Public Sentiment About Artificial Intelligence
Through my Twitter and on LinkedIn feeds I see a lot of postings about technology. Many (primarily technology experts) write about the massive potential of technologies, for example Artificial Intelligence (AI), Blockchain, Cloud, Internet of Things (IoT), mobile and other technologies. In the current blog I will refer specifically to AI, not to other technologies. Other people write about AI in a way that implies that they fear AI; that AI is a risk, maybe more than an opportunity. Articles with titles like “Robots will take our jobs. We’d better plan now, before it’s too late” can create fear, especially when non-tech-experts read the title on Twitter, absorb the connotation “robots = danger for my job”, without reading the full article and doing additional research on the topic. In people’s minds a conflict is created “AI vs. humans”, or “Artificial Intelligence vs. Human Intelligence”. In this context, I find the article “How Human-Computer ‘Superminds’ Are Redefining the Future of Work” of Professor Thomas Malone in the MIT Sloan Management Review important and educating.
Computers Are Good In Specialized Intelligence. Humans Are Good in General Intelligence.
Understanding The Sentiment
Fear from AI stems from the idea that computers will take over, and make humans unnecessary. If robots can do our jobs better (or just as well) at lower costs, we will lose our jobs. This is an understandable fear. A human reaction. Similarly, if computers outsmart humans, might they become our masters, turning us into their slaves? This doom scenario gained its own place on Wikipedia, describing also a number of movies that have presented such a scenario.
Thus if we can explain (and convince people) why computers will not outsmart humans, will the negative sentiment disappear?
Specialized Intelligence vs. General Intelligence
The discussion about “humans vs. computers” is about “intelligence”. Humans are intelligent; AI makes computer systems intelligent (one would say). There is no apparent distinction between one “intelligence” and another “intelligence”. This distinction is critical, else we may be comparing apples and oranges.
Prof. Malone provides a conceptual framework to understand the differences. He distinguishes between specialized intelligence and general intelligence.
AI: Computers Have Specialized Intelligence
Specialized Intelligence is “the ability to achieve specific goals effectively in a given environment”. For example, Apple’s Siri, Amazon’s Alexa and the Google Assistant can seamlessly perform a number of pre-defined tasks for you based on interpreting words through voice recognition, but cannot perform any other task. For example, they have no ability to do facial recognition. Neither would they be able to wash your clothes or to pick up your child from day care.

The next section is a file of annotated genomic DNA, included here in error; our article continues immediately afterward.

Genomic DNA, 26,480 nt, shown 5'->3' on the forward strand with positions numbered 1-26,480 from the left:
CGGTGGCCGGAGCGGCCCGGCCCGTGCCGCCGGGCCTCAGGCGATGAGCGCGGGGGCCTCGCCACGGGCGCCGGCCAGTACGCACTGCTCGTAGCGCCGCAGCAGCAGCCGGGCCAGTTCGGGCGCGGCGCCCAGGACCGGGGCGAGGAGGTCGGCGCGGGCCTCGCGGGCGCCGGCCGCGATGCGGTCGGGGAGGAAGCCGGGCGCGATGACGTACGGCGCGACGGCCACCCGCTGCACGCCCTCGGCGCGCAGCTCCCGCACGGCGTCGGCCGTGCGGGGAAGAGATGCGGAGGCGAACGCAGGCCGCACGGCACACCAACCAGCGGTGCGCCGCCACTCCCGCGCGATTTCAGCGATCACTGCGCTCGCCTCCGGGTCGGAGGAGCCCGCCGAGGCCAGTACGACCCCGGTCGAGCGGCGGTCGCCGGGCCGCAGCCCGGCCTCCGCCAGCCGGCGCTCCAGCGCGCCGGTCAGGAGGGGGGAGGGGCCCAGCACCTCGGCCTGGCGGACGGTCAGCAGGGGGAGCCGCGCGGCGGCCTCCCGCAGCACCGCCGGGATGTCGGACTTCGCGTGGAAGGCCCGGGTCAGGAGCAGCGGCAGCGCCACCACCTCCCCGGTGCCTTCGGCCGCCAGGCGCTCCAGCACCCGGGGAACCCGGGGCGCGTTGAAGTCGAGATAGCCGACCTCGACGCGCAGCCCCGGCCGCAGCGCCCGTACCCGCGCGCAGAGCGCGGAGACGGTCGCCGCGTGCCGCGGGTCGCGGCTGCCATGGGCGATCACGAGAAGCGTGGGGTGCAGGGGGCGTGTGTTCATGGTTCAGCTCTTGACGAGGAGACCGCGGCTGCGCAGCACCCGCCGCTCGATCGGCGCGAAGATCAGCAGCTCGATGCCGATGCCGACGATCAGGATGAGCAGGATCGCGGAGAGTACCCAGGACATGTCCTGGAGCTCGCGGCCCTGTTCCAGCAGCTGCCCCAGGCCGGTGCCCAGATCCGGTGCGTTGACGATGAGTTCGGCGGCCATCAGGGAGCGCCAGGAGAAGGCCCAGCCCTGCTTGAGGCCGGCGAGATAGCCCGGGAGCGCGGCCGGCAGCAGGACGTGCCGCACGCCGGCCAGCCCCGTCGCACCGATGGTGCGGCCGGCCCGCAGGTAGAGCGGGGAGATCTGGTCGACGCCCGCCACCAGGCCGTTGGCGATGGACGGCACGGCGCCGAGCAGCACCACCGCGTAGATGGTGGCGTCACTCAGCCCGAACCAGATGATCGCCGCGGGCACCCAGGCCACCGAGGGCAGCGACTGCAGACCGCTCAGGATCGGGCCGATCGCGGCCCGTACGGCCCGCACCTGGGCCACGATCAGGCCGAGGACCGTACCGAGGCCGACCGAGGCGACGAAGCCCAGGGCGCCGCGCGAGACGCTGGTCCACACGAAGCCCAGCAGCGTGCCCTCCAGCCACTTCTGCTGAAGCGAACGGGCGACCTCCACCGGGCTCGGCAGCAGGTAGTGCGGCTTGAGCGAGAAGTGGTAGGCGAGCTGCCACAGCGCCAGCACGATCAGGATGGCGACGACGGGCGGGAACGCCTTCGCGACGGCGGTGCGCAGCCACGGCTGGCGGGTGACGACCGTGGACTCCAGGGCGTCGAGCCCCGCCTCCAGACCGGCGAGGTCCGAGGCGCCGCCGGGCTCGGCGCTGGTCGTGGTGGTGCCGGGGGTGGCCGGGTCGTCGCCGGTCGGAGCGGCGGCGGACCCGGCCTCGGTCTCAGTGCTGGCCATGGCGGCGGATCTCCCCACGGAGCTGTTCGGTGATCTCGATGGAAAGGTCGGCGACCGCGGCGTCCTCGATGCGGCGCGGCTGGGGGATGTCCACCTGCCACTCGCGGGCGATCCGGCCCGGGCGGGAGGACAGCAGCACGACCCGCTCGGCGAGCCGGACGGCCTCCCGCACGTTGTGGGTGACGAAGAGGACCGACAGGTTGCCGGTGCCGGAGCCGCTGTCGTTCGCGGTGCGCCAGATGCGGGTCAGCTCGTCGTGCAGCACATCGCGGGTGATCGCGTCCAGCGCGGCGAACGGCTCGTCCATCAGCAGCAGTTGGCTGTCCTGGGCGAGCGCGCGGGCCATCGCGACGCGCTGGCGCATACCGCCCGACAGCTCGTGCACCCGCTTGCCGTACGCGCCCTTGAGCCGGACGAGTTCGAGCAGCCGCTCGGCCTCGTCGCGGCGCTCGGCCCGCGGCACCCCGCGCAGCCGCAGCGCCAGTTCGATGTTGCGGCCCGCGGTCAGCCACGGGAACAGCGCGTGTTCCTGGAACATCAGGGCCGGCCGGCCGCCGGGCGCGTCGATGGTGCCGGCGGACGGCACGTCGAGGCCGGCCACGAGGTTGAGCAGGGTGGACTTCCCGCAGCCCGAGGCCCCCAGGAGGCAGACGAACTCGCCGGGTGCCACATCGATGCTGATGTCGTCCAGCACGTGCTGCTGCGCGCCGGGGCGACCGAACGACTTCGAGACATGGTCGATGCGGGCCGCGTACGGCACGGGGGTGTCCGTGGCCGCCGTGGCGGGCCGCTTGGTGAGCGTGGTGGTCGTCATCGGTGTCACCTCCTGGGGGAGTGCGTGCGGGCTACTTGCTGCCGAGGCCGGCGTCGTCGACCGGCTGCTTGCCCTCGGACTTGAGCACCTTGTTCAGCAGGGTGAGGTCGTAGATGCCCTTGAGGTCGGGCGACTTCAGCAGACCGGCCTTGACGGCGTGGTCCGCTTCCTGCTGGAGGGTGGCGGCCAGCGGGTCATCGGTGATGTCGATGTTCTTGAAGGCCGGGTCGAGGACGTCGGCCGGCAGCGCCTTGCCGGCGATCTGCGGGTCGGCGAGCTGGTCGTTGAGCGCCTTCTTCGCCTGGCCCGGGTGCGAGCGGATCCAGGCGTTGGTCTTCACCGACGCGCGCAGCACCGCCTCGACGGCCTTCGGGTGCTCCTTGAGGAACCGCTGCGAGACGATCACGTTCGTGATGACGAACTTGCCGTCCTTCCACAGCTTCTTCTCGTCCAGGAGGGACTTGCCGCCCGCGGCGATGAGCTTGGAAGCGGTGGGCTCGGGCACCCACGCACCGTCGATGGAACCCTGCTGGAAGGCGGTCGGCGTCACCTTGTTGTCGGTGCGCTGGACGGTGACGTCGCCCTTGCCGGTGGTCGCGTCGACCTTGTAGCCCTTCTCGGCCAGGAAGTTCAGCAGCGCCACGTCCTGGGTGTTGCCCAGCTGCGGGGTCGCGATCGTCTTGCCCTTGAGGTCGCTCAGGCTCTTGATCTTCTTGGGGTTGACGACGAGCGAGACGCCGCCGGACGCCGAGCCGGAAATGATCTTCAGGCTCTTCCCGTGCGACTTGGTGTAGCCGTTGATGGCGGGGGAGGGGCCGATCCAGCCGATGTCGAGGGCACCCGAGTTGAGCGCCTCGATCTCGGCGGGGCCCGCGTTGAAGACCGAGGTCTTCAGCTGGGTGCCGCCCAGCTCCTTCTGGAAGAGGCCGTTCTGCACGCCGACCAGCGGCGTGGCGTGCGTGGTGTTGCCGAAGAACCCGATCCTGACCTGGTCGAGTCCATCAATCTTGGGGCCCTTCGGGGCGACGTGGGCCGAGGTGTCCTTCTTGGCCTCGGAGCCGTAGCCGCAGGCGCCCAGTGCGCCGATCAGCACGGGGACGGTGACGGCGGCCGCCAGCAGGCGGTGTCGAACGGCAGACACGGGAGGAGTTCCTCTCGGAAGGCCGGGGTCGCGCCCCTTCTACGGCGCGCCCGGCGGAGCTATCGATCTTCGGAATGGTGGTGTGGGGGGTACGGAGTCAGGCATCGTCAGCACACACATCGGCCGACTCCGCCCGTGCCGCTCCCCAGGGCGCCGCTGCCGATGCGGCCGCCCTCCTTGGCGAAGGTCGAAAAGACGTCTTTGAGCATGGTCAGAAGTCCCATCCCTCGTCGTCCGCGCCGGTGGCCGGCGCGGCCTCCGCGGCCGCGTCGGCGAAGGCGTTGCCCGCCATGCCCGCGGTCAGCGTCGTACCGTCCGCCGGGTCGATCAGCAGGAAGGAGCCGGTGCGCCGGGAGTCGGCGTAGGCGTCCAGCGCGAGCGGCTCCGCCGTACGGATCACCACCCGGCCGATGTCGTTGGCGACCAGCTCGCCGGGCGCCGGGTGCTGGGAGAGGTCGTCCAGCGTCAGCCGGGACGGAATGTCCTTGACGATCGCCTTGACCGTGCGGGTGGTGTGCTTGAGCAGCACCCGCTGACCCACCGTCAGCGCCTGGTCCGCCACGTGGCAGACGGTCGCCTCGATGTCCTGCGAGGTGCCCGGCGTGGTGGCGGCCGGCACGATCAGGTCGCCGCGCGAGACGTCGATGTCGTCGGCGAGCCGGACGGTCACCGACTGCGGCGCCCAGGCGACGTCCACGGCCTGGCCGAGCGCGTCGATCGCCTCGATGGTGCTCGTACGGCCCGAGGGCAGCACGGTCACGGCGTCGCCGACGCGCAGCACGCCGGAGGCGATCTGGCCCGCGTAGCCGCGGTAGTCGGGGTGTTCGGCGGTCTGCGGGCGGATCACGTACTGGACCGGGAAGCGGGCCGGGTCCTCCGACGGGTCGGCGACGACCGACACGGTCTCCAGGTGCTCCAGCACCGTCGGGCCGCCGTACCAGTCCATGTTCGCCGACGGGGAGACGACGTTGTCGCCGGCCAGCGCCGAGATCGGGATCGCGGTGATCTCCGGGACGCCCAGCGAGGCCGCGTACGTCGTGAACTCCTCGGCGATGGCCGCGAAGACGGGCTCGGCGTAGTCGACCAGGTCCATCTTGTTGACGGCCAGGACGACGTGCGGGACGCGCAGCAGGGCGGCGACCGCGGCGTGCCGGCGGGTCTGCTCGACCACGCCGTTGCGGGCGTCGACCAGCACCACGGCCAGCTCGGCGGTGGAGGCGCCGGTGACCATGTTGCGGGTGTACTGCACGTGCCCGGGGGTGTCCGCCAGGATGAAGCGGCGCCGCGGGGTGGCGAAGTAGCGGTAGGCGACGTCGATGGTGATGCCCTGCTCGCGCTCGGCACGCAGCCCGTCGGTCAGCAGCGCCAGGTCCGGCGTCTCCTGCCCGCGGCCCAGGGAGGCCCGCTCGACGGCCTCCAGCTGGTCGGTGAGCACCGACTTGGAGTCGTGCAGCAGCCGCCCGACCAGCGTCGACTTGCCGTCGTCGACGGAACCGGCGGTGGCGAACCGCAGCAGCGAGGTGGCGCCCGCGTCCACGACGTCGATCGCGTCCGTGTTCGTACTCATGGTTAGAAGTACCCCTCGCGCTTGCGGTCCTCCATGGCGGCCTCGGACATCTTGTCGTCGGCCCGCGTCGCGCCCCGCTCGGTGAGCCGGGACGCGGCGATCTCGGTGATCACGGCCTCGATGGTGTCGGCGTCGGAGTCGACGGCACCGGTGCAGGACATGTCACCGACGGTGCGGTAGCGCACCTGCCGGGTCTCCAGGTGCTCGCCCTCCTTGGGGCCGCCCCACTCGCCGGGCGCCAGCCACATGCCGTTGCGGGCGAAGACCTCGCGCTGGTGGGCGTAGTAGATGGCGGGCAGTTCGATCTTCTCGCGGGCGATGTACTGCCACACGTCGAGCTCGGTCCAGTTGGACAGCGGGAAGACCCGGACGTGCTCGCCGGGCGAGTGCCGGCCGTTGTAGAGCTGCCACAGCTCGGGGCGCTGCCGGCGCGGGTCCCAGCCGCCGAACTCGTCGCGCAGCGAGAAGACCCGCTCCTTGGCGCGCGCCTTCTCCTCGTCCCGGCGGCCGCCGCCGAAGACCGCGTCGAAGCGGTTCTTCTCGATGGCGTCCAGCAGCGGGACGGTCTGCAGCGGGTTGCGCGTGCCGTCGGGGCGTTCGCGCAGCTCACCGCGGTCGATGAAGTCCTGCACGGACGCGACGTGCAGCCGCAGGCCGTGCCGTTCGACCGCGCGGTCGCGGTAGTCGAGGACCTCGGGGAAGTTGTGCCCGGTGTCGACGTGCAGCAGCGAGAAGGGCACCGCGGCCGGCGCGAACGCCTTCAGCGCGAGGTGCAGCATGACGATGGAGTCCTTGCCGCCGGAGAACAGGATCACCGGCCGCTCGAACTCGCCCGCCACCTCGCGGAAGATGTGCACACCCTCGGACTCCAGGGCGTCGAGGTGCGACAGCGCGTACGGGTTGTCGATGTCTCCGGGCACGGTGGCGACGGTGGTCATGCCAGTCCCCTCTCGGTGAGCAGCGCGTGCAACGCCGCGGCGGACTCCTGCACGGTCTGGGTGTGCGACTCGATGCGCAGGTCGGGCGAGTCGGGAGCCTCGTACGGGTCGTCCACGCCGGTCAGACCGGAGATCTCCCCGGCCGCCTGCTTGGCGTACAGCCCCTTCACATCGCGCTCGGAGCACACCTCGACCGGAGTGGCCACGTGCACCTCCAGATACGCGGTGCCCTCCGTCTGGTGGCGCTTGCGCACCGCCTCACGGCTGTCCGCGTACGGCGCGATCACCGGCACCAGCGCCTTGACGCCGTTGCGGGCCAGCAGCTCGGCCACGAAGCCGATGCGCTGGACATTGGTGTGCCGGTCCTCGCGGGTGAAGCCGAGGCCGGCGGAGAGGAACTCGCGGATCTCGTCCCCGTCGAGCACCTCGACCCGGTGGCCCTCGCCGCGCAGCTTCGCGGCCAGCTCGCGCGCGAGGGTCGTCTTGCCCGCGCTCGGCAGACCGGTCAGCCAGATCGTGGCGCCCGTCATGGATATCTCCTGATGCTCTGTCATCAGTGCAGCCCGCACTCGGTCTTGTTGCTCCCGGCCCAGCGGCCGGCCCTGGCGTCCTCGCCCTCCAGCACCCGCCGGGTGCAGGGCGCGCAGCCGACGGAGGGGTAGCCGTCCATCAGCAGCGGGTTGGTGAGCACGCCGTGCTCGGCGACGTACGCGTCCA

Human Intelligence: General Intelligence
General Intelligence is “the ability to achieve a wide range of different goals effectively in different environments. This means that an intelligent actor needs not only to be good at a specific kind of task but also to be good at learning how to do a wide range of tasks”. Humans are good at doing many things well, and adapting to the environments intelligently. A person can excel in cooking, as well as nanotechnology, and at the same time be a dedicated nurse for an ill relative. A child learns to walk without previous experience in doing so. If a person who lived her whole life in a cold country flies to a warm country, they will adapt to the new weather. When smartphones were introduced, we all learned how to work with them. Humans adapt and learn new skills as life requires them to.
AI Today Is Very Specialized
Having said that “Some artificially intelligent computers are far smarter than people in terms of certain kinds of specialized intelligence”, Prof. Malone makes a very important statement: “one of the most important things most people don’t realize about AI today is that it is all very specialized”. AI has not conquered the challenge of mastering the art of general intelligence, which is the strength of humans.
AI: An Opportunity
Prof. Malone’s article goes further into explaining the cognitive skills required by any intelligent being (human or machine), and talks about combining the strengths of humans and machines. To avoid duplication I will not go into these details here, but refer the reader to the Prof. Malone’s article.
Automating well-defined processes is not new. It’s been done in the industrial revolution, and has been ongoing ever since. Understanding that AI is primarily about specialized tasks in well-defined environments helps understand that current progress in AI is similar to what has been experienced during the industrial revolution. The unique trait of human intelligence – what is referred to as general intelligence – has remained unchanged throughout the years, and will continue to distinguish humans from machines. Will it ever change? Will AI ever achieve general intelligence in computers? I think that nobody can answer this question with certainty. But in today’s fast pace of change, is there certainty about anything? Once again: we humans excel in adapting to new environments. Thus our strength is dealing with the lack of certainty, even if sometimes humans fear it, to a certain extent.
AI has immense potential. Let’s benefit from it, and use our human general intelligence to think about new ways in which we can use AI (specialized intelligence) to solve problems in our lives (well-defined problems, with a fixed environment), and to make our lives better. Embrace the opportunity.
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